For some reason I can’t fathom, England doesn’t seem to be keen on regional and local politics. The north of England voted against regional parliaments, kyboshing the previous Labour administration’s devolution agenda. And when they had the chance to vote for directly-elected mayors in 2000, only 37 local councils (out of 353) held referendums on their introduction, and most voted against (25 against to 12 introduced). It may be that local politicians have so little power in the UK that voters don’t see the point. Or they may buy into the theory that corruption in politics is endemic at local level (although if this is true, better to make the local politicians democratically accountable). England will shortly be given the chance to vote again for mayors – and I hope they see the light.
In Scotland, Alex Salmond’s leadership has recieved a plethora of accolades, and even international recognition. The London-based Times voted him Briton of the year. Apparently (Murdoch’s firewall prevents direct consultation) the newspaper hailed the SNP’s win and a first ever majority government at the Scottish Parliament in a system designed to prevent exactly that. “He persuaded voters that he was a man of bold vision, a man who, with charisma, would be able to do things differently.” Salmond is a captivating speaker who is bringing much-needed confidence and ideas to Scotland , and for whom I have great respect (even if leaving a room after hearing him speak, some of the magic falls away and you think ‘hang on a second’). 2011 has been his year with awards including “Best Politician” at The Scottish Green Energy Awards and the “South Australia International Climate Change Leadership Award” from the government of South Australia. He was also named “Politician of the Year” by the Spectator magazine, the Herald newspaper and The UK Political Studies Association. BBC Radio 4 spoke about the inspiration of local politicians making things work for the places they know well.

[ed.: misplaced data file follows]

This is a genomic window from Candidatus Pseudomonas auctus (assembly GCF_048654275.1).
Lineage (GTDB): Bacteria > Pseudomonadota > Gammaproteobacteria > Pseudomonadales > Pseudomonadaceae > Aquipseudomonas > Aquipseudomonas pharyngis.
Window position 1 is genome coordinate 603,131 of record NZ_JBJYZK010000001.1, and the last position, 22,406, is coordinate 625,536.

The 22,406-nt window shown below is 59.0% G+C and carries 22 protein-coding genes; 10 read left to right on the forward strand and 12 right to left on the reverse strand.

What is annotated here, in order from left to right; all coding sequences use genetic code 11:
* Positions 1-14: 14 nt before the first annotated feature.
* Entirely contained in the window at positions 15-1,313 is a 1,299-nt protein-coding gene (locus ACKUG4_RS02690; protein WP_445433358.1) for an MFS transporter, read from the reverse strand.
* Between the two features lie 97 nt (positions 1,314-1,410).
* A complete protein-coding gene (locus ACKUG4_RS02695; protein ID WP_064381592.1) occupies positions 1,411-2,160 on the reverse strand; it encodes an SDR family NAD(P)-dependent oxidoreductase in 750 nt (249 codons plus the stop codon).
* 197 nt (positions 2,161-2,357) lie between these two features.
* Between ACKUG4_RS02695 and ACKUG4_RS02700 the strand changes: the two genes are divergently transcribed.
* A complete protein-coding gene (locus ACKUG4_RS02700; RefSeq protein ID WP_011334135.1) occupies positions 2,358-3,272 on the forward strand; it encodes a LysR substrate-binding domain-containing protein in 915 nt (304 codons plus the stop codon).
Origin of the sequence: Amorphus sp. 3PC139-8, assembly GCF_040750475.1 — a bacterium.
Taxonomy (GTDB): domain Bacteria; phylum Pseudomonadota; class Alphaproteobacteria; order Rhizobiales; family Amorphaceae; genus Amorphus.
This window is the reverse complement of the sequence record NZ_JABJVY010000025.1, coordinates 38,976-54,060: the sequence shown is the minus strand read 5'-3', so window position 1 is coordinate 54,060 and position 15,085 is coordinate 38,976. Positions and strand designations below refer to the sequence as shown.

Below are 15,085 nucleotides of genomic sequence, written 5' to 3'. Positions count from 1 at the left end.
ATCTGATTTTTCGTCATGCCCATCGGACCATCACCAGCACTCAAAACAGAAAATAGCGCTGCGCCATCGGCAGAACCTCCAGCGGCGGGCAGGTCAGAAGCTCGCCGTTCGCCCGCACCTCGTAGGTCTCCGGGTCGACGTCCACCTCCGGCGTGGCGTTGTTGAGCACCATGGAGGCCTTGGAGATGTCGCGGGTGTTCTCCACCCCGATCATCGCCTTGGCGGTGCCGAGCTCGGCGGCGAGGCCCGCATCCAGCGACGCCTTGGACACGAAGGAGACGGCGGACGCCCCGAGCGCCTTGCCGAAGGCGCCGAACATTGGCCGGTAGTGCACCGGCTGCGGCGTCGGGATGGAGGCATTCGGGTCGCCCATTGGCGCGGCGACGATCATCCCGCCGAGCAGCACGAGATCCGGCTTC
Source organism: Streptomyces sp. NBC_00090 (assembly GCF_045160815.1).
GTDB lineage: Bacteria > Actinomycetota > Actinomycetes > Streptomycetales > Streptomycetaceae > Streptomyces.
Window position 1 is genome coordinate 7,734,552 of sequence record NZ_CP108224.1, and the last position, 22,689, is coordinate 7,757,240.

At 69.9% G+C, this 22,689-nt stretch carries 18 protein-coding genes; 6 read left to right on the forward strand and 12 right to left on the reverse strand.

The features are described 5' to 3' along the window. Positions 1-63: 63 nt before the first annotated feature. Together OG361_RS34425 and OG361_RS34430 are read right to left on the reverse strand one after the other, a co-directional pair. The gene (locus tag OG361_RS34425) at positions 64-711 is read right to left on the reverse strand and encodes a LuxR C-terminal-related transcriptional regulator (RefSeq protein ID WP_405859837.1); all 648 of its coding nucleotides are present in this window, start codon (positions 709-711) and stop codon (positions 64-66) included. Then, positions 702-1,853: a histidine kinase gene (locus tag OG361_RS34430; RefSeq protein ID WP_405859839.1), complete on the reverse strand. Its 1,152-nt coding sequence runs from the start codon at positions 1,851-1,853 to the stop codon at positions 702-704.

Ken and Boris have both raised the profile of London politics, fought for London, and won respect for doing so. The dominance of Westminster in British politics is such that more regions should be clamouring for respresntation. The South East keeps claiming to be the bread-winner for the rest of Britain, but if policies were designed to stimulate other parts of the country and not just the South East, you would see a more balanced economy. If The Times of London (as the newspaper is known internationally) recognises the benefit of Salmond, hopefully this will inspire other parts of the UK to challenge the London dominance and show they have leaders with the talent, charisma and vision to make their economies and communities vibrant and confident and just as valuable as the South East.